SLR - January 2018 - Lenny Nguyen
Professional Athletes’ Return to Play and Performance After Operative Repair of an Achilles Tendon Rupture
Reference: David P. Trofa, J. Chance Miller, Eugene S. Jang, Denzel R. Woode, Justin K. Greisberg, and J. Turner Vosseller. Professional Athletes’ Return to Play and Performance After Operative Repair of an Achilles Tendon Rupture. Am J Sports Med. 2017 Oct; 45(12): 2864–2871.
Scientific Literature Review
Reviewed By: Lenny Nguyen, DPM
Residency Program: NYU Langone Hospital Systems, Brooklyn, NY
Podiatric Relevance: An Achilles tendon rupture is a devastating injury that can significantly affect the return to activity of patients. While there is much debate on the best treatment for Achilles ruptures, athletes are often treated with surgical repair to ensure the quickest return to play. The purpose of this study was to compare functional outcomes before and after operative repair of an Achilles tendon rupture in professional athletes.
Methods: Data was collected on athletes from the National Basketball Association (NBA), National Football League (NFL), Major League Baseball (MLB) and National Hockey League (NHL) who had a surgical repair of the Achilles tendon after a complete rupture between 1989 and 2013. Inclusion criteria included athletes who participated in at least one game for two consecutive seasons before injury, no other confounding injuries and at least two years of professional play. Performance-related statistics and demographics were recorded for two seasons before and after surgery and matched with controls selected for all athletes.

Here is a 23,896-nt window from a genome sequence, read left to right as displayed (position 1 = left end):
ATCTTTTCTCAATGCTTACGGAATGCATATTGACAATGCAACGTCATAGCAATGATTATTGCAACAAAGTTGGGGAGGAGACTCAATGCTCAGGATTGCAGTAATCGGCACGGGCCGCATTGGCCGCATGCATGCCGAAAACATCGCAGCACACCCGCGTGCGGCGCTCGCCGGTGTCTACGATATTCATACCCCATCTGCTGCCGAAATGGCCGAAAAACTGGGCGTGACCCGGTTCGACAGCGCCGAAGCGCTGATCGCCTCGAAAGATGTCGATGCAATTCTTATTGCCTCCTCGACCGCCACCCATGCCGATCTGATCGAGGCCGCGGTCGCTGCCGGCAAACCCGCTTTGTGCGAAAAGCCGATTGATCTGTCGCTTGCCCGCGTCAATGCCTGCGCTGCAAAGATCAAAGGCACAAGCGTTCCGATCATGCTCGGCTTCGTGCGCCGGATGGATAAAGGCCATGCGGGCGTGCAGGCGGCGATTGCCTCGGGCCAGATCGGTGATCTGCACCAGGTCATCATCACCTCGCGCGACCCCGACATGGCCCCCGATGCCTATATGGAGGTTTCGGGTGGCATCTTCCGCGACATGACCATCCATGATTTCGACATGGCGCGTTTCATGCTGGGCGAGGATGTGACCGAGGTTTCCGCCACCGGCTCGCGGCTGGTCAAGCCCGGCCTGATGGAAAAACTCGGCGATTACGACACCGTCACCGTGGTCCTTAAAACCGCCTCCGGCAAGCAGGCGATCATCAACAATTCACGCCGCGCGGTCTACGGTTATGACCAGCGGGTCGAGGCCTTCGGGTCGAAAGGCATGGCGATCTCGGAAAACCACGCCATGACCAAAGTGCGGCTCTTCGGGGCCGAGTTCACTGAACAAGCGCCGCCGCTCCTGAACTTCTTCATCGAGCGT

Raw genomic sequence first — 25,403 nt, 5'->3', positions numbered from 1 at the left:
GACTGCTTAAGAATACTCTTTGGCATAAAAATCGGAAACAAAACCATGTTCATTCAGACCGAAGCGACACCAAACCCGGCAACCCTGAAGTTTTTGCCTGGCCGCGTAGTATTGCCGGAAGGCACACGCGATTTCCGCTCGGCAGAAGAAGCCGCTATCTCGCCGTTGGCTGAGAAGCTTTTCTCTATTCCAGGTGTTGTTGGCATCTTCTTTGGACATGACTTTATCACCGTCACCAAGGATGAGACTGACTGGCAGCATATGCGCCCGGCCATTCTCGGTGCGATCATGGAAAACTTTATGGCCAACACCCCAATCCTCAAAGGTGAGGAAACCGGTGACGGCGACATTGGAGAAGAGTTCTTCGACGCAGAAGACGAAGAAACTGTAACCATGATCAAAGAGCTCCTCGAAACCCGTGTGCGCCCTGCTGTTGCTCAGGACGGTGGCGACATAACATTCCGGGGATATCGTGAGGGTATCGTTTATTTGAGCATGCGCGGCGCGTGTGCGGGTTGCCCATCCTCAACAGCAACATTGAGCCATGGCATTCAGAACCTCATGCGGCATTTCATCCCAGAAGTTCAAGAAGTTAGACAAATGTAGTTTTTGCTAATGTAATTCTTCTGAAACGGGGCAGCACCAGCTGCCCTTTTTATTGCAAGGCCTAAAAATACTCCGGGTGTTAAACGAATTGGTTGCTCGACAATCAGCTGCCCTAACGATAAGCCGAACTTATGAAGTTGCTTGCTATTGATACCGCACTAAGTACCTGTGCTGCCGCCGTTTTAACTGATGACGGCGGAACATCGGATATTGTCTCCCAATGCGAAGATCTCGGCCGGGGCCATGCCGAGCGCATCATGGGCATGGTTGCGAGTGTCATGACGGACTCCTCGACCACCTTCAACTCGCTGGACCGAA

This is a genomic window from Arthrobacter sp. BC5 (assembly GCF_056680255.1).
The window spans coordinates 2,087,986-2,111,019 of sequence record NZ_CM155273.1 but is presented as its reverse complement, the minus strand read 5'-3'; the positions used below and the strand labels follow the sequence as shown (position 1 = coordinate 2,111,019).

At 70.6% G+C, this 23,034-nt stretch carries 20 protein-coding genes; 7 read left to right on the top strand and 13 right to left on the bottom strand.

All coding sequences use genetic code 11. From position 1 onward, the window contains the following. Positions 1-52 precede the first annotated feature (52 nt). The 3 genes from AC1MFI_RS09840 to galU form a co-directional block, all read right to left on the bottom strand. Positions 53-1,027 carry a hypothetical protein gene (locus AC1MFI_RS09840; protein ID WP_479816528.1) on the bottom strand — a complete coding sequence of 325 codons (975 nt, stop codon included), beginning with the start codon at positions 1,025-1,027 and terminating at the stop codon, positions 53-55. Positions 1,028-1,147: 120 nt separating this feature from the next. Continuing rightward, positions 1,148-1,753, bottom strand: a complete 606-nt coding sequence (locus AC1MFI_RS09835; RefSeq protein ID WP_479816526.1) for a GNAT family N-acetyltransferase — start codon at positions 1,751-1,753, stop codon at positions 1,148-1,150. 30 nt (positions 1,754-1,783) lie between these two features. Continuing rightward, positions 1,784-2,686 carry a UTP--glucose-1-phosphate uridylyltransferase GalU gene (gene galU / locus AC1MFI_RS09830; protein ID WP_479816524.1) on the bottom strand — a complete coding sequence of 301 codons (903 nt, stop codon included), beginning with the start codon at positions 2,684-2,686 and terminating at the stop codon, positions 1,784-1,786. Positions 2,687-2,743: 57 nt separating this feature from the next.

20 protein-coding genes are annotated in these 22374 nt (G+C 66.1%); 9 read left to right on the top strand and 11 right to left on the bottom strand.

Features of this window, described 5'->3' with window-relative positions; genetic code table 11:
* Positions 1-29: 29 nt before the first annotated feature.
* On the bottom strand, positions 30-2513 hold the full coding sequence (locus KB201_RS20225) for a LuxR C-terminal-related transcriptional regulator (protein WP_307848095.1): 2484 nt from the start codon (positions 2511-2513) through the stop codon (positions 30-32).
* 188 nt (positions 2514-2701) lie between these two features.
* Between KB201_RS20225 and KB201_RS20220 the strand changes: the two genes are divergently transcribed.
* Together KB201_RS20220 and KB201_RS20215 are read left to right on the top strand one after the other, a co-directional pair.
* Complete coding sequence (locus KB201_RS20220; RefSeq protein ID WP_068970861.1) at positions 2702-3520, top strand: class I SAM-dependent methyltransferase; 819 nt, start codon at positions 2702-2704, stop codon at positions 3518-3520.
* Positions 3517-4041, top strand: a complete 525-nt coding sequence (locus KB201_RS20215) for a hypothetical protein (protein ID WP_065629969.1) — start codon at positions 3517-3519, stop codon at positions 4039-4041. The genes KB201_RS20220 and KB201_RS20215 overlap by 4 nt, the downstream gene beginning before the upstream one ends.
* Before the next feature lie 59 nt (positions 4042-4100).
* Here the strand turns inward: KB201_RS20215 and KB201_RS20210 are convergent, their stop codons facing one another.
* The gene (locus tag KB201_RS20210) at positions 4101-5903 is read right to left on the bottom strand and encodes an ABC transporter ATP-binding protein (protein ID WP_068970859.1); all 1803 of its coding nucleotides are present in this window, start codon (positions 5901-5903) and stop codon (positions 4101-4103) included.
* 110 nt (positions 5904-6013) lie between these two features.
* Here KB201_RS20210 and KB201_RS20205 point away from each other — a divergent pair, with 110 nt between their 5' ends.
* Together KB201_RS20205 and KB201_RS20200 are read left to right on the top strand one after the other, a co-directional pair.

Results: Eighty-six athletes were identified as sustaining an Achilles tendon rupture, while 62 of them met the inclusion criteria. Playtime was significantly reduced by an average of 72.1 percent at one year postoperatively and 67.1 percent at two years postoperatively for all athletes. Performance statistics were reduced as well at one and two years postoperatively to 74.8 percent and 77.7 percent, respectively, compared to their preinjury status. Compared to their matched controls, the injured athletes had reduced playtime, played fewer games and performed at a lower level at one year postoperatively. Two years after the operation, no significant difference was found between the control and injured athletes.
Conclusions: After two years of operative repair of an Achilles tendon rupture, 30.6 percent of the athletes were unable to return to play. This study indicated athletes who undergo a operative repair of a ruptured Achilles tendon and are able to make it through their first season after injury may be able to play as much and perform on par as uninjured controls. This study can help podiatric physicians guide and manage expectations of their injured athletic patients.